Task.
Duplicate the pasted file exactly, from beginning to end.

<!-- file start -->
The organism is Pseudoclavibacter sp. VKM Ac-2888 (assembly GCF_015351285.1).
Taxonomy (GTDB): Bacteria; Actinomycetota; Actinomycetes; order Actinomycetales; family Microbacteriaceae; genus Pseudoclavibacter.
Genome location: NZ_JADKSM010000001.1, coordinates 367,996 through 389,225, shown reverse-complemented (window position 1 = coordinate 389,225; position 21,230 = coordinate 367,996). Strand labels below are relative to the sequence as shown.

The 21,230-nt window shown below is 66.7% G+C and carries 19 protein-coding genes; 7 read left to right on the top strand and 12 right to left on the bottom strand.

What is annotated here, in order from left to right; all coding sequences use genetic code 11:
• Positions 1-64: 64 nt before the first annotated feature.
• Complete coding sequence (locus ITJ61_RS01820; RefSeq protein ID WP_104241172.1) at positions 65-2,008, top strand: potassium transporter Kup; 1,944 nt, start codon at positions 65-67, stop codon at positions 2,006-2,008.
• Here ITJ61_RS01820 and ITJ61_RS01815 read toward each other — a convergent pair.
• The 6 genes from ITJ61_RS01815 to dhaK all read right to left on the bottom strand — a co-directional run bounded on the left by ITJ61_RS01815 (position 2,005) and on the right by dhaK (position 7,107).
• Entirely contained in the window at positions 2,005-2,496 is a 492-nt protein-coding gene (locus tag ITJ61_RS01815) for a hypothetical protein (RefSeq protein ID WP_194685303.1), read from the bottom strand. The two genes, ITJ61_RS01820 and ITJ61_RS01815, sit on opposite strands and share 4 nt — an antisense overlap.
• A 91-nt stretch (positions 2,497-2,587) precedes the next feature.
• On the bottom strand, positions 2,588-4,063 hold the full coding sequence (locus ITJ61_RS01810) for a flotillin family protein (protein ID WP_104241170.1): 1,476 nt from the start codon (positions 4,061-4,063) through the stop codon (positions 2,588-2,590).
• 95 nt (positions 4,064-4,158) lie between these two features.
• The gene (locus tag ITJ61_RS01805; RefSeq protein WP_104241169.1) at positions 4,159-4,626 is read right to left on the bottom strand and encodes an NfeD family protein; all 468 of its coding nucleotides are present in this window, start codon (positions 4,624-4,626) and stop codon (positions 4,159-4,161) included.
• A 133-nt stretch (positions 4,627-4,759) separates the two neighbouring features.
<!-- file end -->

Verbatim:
The organism is Pseudoclavibacter sp. VKM Ac-2888 (assembly GCF_015351285.1).
Taxonomy (GTDB): Bacteria; Actinomycetota; Actinomycetes; order Actinomycetales; family Microbacteriaceae; genus Pseudoclavibacter.
Genome location: NZ_JADKSM010000001.1, coordinates 367,996 through 389,225, shown reverse-complemented (window position 1 = coordinate 389,225; position 21,230 = coordinate 367,996). Strand labels below are relative to the sequence as shown.

The 21,230-nt window shown below is 66.7% G+C and carries 19 protein-coding genes; 7 read left to right on the top strand and 12 right to left on the bottom strand.

What is annotated here, in order from left to right; all coding sequences use genetic code 11:
• Positions 1-64: 64 nt before the first annotated feature.
• Complete coding sequence (locus ITJ61_RS01820; RefSeq protein ID WP_104241172.1) at positions 65-2,008, top strand: potassium transporter Kup; 1,944 nt, start codon at positions 65-67, stop codon at positions 2,006-2,008.
• Here ITJ61_RS01820 and ITJ61_RS01815 read toward each other — a convergent pair.
• The 6 genes from ITJ61_RS01815 to dhaK all read right to left on the bottom strand — a co-directional run bounded on the left by ITJ61_RS01815 (position 2,005) and on the right by dhaK (position 7,107).
• Entirely contained in the window at positions 2,005-2,496 is a 492-nt protein-coding gene (locus tag ITJ61_RS01815) for a hypothetical protein (RefSeq protein ID WP_194685303.1), read from the bottom strand. The two genes, ITJ61_RS01820 and ITJ61_RS01815, sit on opposite strands and share 4 nt — an antisense overlap.
• A 91-nt stretch (positions 2,497-2,587) precedes the next feature.
• On the bottom strand, positions 2,588-4,063 hold the full coding sequence (locus ITJ61_RS01810) for a flotillin family protein (protein ID WP_104241170.1): 1,476 nt from the start codon (positions 4,061-4,063) through the stop codon (positions 2,588-2,590).
• 95 nt (positions 4,064-4,158) lie between these two features.
• The gene (locus tag ITJ61_RS01805; RefSeq protein WP_104241169.1) at positions 4,159-4,626 is read right to left on the bottom strand and encodes an NfeD family protein; all 468 of its coding nucleotides are present in this window, start codon (positions 4,624-4,626) and stop codon (positions 4,159-4,161) included.
• A 133-nt stretch (positions 4,627-4,759) separates the two neighbouring features.